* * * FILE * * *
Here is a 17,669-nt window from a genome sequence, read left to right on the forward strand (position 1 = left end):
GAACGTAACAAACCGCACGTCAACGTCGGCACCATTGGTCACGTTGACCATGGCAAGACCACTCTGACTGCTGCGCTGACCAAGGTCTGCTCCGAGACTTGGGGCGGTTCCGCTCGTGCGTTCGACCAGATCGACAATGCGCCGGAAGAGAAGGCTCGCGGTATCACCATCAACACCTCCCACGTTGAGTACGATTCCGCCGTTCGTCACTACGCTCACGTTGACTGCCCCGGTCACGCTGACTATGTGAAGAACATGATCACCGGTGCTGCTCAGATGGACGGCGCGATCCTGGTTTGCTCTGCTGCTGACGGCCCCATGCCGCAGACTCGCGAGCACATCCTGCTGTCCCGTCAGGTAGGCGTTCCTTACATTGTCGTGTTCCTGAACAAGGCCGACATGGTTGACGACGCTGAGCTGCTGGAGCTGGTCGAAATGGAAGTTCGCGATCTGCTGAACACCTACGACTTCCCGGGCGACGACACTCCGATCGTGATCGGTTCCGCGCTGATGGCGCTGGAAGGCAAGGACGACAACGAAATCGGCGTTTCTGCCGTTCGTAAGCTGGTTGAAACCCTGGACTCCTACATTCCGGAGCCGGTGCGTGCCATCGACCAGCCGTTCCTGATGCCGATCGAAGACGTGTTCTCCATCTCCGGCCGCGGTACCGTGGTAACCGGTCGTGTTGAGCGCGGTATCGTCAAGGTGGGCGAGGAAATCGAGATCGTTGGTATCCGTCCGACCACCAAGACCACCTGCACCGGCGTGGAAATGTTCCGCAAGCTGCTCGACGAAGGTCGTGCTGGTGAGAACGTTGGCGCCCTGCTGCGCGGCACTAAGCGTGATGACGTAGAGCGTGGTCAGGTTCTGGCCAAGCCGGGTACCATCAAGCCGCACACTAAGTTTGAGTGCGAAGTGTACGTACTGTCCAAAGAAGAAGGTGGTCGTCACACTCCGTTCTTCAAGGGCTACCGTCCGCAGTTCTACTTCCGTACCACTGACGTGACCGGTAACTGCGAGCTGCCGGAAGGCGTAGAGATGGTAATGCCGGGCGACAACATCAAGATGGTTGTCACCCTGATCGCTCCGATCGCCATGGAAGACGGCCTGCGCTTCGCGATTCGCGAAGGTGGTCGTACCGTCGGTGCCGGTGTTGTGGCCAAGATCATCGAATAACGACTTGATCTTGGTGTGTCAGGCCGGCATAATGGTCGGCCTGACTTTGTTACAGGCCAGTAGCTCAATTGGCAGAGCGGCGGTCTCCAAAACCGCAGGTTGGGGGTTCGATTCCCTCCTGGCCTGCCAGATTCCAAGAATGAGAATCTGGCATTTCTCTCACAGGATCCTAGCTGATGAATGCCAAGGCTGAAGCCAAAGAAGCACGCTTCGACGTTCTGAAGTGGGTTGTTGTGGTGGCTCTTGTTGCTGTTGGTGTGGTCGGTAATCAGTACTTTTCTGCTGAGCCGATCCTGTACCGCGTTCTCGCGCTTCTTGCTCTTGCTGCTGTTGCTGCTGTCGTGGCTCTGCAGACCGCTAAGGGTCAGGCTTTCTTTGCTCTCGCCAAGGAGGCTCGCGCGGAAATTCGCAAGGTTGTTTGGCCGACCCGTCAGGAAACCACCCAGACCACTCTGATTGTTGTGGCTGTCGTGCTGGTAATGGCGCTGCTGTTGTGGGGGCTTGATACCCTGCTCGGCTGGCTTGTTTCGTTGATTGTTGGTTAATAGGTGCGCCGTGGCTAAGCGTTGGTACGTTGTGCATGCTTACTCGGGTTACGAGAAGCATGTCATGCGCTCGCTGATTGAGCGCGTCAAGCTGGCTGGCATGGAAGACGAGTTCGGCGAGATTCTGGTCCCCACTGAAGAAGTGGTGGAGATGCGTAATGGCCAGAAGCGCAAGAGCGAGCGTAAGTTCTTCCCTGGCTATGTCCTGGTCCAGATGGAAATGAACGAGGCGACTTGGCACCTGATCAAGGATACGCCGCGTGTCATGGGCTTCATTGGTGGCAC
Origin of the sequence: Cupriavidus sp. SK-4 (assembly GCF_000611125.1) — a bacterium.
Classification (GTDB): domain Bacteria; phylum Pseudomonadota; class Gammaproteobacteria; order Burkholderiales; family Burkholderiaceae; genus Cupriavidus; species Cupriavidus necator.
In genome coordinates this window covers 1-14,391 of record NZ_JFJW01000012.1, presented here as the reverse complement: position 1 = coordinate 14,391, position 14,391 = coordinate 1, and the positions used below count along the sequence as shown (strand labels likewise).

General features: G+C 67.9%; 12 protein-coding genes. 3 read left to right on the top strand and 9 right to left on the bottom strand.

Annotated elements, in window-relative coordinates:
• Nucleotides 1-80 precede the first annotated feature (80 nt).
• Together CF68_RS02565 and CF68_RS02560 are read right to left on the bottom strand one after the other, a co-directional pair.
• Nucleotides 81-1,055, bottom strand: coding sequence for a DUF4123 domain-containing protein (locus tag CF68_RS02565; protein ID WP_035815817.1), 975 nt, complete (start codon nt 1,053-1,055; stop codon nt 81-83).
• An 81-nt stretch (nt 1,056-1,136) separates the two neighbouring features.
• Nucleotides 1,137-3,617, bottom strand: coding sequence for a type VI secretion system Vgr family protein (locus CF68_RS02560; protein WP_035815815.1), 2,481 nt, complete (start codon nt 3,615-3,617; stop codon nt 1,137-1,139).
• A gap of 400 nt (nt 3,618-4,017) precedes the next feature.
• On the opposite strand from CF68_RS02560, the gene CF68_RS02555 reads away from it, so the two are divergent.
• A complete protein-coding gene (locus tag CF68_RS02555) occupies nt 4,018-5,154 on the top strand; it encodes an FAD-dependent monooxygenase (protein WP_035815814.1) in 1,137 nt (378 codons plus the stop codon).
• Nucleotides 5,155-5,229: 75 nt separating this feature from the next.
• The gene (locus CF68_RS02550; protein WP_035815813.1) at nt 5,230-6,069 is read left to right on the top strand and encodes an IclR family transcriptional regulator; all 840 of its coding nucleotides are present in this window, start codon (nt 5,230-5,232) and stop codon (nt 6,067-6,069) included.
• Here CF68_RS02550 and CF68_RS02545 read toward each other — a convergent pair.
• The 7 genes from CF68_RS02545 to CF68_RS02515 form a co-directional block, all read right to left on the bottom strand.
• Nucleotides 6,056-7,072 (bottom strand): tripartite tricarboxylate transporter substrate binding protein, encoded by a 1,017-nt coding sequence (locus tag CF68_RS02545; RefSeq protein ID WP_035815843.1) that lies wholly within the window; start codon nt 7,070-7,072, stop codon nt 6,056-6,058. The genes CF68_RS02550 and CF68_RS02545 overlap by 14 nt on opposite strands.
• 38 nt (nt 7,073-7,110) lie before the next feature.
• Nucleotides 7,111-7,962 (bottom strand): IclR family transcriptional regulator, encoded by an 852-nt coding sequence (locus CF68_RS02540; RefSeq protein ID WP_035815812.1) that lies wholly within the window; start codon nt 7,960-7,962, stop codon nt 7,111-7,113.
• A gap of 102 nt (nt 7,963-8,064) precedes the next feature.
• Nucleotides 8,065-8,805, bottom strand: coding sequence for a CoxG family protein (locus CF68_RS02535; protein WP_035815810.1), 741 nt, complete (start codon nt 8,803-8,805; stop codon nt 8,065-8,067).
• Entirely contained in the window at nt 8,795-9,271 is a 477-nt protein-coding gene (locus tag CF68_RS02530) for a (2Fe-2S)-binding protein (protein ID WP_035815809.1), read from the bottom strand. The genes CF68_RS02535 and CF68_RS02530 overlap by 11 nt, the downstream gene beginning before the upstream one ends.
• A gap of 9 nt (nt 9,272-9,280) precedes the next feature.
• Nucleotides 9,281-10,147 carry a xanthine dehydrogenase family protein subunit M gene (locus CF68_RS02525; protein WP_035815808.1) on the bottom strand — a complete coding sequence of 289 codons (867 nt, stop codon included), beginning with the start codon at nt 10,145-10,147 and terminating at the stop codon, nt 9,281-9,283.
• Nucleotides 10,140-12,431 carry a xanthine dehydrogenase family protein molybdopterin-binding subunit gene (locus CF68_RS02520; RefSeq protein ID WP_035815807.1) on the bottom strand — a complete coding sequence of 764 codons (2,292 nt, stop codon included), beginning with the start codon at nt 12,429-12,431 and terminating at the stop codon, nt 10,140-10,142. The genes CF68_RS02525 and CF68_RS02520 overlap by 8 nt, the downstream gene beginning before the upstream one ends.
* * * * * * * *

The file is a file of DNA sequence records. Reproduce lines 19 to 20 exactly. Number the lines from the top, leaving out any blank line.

• The 7 genes from CF68_RS02545 to CF68_RS02515 form a co-directional block, all read right to left on the bottom strand.
• Nucleotides 6,056-7,072 (bottom strand): tripartite tricarboxylate transporter substrate binding protein, encoded by a 1,017-nt coding sequence (locus tag CF68_RS02545; RefSeq protein ID WP_035815843.1) that lies wholly within the window; start codon nt 7,070-7,072, stop codon nt 6,056-6,058. The genes CF68_RS02550 and CF68_RS02545 overlap by 14 nt on opposite strands.